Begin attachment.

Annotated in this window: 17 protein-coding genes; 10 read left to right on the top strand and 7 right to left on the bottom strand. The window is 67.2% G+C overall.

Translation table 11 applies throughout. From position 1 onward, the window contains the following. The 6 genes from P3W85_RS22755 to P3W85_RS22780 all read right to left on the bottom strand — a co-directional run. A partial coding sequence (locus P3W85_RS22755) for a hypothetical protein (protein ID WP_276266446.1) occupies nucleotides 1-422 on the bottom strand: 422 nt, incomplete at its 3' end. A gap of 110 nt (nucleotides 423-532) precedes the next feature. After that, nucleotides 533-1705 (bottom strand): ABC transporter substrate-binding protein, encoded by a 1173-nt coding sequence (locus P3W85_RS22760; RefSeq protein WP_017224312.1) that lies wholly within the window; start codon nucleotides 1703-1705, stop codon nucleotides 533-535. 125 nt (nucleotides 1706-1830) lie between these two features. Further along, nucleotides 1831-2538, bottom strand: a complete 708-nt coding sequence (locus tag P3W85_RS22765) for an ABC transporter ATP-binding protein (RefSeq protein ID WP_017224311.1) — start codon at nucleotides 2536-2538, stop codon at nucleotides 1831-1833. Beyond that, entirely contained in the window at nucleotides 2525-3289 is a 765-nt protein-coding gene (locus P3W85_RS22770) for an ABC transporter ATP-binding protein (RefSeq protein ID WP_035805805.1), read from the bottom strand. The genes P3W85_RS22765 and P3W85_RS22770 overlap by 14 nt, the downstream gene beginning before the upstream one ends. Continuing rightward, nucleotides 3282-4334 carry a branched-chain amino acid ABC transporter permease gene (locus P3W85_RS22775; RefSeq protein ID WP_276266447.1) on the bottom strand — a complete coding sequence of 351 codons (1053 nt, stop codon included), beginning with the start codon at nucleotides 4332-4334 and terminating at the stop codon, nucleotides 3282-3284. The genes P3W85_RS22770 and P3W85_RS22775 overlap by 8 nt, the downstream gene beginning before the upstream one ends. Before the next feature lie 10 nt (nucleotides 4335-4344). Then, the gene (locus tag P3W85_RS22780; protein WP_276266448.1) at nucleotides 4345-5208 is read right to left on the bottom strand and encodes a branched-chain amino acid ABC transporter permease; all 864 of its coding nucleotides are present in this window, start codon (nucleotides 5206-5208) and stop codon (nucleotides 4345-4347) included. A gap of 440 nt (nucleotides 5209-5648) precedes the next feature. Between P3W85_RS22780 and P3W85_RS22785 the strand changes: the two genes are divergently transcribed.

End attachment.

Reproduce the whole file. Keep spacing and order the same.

Annotated in this window: 17 protein-coding genes; 10 read left to right on the top strand and 7 right to left on the bottom strand. The window is 67.2% G+C overall.

Translation table 11 applies throughout. From position 1 onward, the window contains the following. The 6 genes from P3W85_RS22755 to P3W85_RS22780 all read right to left on the bottom strand — a co-directional run. A partial coding sequence (locus P3W85_RS22755) for a hypothetical protein (protein ID WP_276266446.1) occupies nucleotides 1-422 on the bottom strand: 422 nt, incomplete at its 3' end. A gap of 110 nt (nucleotides 423-532) precedes the next feature. After that, nucleotides 533-1705 (bottom strand): ABC transporter substrate-binding protein, encoded by a 1173-nt coding sequence (locus P3W85_RS22760; RefSeq protein WP_017224312.1) that lies wholly within the window; start codon nucleotides 1703-1705, stop codon nucleotides 533-535. 125 nt (nucleotides 1706-1830) lie between these two features. Further along, nucleotides 1831-2538, bottom strand: a complete 708-nt coding sequence (locus tag P3W85_RS22765) for an ABC transporter ATP-binding protein (RefSeq protein ID WP_017224311.1) — start codon at nucleotides 2536-2538, stop codon at nucleotides 1831-1833. Beyond that, entirely contained in the window at nucleotides 2525-3289 is a 765-nt protein-coding gene (locus P3W85_RS22770) for an ABC transporter ATP-binding protein (RefSeq protein ID WP_035805805.1), read from the bottom strand. The genes P3W85_RS22765 and P3W85_RS22770 overlap by 14 nt, the downstream gene beginning before the upstream one ends. Continuing rightward, nucleotides 3282-4334 carry a branched-chain amino acid ABC transporter permease gene (locus P3W85_RS22775; RefSeq protein ID WP_276266447.1) on the bottom strand — a complete coding sequence of 351 codons (1053 nt, stop codon included), beginning with the start codon at nucleotides 4332-4334 and terminating at the stop codon, nucleotides 3282-3284. The genes P3W85_RS22770 and P3W85_RS22775 overlap by 8 nt, the downstream gene beginning before the upstream one ends. Before the next feature lie 10 nt (nucleotides 4335-4344). Then, the gene (locus tag P3W85_RS22780; protein WP_276266448.1) at nucleotides 4345-5208 is read right to left on the bottom strand and encodes a branched-chain amino acid ABC transporter permease; all 864 of its coding nucleotides are present in this window, start codon (nucleotides 5206-5208) and stop codon (nucleotides 4345-4347) included. A gap of 440 nt (nucleotides 5209-5648) precedes the next feature. Between P3W85_RS22780 and P3W85_RS22785 the strand changes: the two genes are divergently transcribed.